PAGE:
Hall’s Corner

Hall's Corners 1858

By Tara Racher

Hall’s Corners is the name given to the intersection of Howard St. and Market St. Named for Philander Hall who opened a general store (P.D. Hall & Co.) at the intersection in 1835, it was the main business district in Akron for most of the 1800’s. Several fires in the 1840’s and 1850’s destroyed many of the businesses and buildings around Hall’s Corners. As a result, the business center shifted south with the building of the Masonic Temple in 1870 and the O’Neil & Dyas Co. site in the 1890’s. In 1880, Hall’s Corners was the location of Akron’s first electric “mast”, a 208 foot high post with four arc lights at the top. It was believed that it would light up the entire city.  It was not nearly as effective as anticipated.



Carnegie Library

By Carissa Signore

The Carnegie Library was built in Akron on Market Street in 1904 after building started in 1901, due to a grant given to the city by steel tycoon Andrew Carnegie. The grant amount was for $82,000 and the city had an architectural design contest to choose a building that would be constructed using the grant money. The winner of the contest was Akron native architect Frank O. Weary, responsible for building many iconic Akron buildings such as the Glendale Cemetery Chapel. The library offered many amenities such as a catalog of 21,000 books, free access to the public, reading rooms, reference room, study room, lecture hall and a bicycle station located in the basement. Soon, the building became too small for the growing collections of the library and it was moved from the building in 1942 and remained vacant until the Akron Art Museum claimed it in 1947. The Akron Art Museum moved across the street to its current location in 1981. Currently, the building sits at 69 E. Market St., as the offices of Brennan, Manna & Diamond. The façade of the building remains intact and is representative of the Beaux Arts Classical style of architecture meant to resemble a French cathedral. The building is also registered historic building listed in the National Register on January 19, 1983.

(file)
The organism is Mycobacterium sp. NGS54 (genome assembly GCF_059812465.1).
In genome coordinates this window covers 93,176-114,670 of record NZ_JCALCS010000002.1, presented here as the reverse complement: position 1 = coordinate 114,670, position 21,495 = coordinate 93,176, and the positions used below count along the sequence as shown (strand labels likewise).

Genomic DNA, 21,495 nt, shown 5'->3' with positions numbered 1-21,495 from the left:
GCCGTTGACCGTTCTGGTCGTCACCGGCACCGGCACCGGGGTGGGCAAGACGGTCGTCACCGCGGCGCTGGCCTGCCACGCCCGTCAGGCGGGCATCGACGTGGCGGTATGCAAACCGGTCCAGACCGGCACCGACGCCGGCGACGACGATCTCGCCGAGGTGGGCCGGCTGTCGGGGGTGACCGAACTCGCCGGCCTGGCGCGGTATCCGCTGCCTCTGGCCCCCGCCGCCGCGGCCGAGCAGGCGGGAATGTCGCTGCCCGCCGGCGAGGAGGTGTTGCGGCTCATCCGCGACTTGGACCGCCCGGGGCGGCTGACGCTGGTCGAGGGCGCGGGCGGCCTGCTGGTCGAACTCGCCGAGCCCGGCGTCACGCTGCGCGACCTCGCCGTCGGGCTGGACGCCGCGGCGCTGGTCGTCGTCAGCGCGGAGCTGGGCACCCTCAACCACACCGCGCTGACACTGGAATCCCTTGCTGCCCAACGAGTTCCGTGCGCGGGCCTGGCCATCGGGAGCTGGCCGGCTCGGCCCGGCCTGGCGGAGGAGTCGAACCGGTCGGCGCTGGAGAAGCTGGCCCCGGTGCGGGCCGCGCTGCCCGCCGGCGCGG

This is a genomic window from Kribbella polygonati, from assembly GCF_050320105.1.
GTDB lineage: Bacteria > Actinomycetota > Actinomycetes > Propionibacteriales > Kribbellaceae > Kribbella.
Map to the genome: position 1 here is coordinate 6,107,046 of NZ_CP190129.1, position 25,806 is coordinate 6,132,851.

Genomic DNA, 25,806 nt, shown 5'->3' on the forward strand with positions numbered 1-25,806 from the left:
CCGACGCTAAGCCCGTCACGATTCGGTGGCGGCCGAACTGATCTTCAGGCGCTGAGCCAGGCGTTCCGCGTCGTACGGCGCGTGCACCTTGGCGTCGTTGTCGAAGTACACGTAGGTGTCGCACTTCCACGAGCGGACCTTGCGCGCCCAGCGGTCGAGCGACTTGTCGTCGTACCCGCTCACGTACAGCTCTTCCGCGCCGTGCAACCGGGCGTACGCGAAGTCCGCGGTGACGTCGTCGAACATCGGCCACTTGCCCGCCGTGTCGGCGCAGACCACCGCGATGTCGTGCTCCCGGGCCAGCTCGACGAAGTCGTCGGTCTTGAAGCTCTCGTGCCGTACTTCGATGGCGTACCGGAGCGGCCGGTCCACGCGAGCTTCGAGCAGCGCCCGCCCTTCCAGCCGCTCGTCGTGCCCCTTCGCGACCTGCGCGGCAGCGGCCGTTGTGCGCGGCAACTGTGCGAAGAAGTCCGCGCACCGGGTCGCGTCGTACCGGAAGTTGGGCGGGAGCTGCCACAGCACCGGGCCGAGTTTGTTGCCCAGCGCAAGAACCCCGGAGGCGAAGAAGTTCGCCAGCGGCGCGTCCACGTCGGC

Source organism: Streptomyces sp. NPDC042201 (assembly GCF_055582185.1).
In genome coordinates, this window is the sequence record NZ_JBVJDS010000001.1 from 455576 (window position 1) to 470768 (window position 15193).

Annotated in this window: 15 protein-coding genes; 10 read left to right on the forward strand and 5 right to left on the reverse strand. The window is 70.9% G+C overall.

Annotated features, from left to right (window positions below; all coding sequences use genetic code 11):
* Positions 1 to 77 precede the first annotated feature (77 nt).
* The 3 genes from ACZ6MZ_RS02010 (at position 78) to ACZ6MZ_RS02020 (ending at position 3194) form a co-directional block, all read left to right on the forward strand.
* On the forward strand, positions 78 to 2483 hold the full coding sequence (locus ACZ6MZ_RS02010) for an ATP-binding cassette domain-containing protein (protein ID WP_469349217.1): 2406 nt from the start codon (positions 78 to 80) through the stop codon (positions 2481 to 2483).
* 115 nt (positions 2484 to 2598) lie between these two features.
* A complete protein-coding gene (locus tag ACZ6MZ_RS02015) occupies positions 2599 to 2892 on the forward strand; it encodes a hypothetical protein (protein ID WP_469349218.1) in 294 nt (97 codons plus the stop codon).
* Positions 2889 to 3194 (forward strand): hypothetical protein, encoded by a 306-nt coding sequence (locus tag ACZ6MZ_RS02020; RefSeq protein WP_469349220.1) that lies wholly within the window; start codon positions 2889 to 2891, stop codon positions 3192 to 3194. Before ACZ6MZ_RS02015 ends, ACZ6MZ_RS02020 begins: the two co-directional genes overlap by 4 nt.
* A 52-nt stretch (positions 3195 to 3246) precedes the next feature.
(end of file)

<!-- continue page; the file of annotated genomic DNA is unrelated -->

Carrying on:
Evans Building

By James Caprio

The Evans Building resides on what is perhaps the most significant site in the city of Akron. In the 1830s, Akron was put on the map from the construction of the Ohio & Erie Canal. In order to accommodate the influx of construction workers and travelers who came to see the canal, Henry Clark’s Tavern was built on the corner of what is now Main and Exchange Streets. Not only was it the first hotel in Akron, it was also the first public building erected. In 1836, Seth Iredell was elected Akron’s first mayor at Henry Clark’s Tavern. The site remained a hotel and tavern until a few years before the turn of the 20th century, when the banking industry began to boom in Akron. The original building was then razed and replaced by the People’s Savings Bank. In 1915, The Evans Building and Loan Association took over the site and constructed the upward addition to the building that remains today. Evans Building and Loan Association eventually became the Evans Savings Association. The Evans Building has since housed a variety of financial institutions and law firms and continues to do so to this day.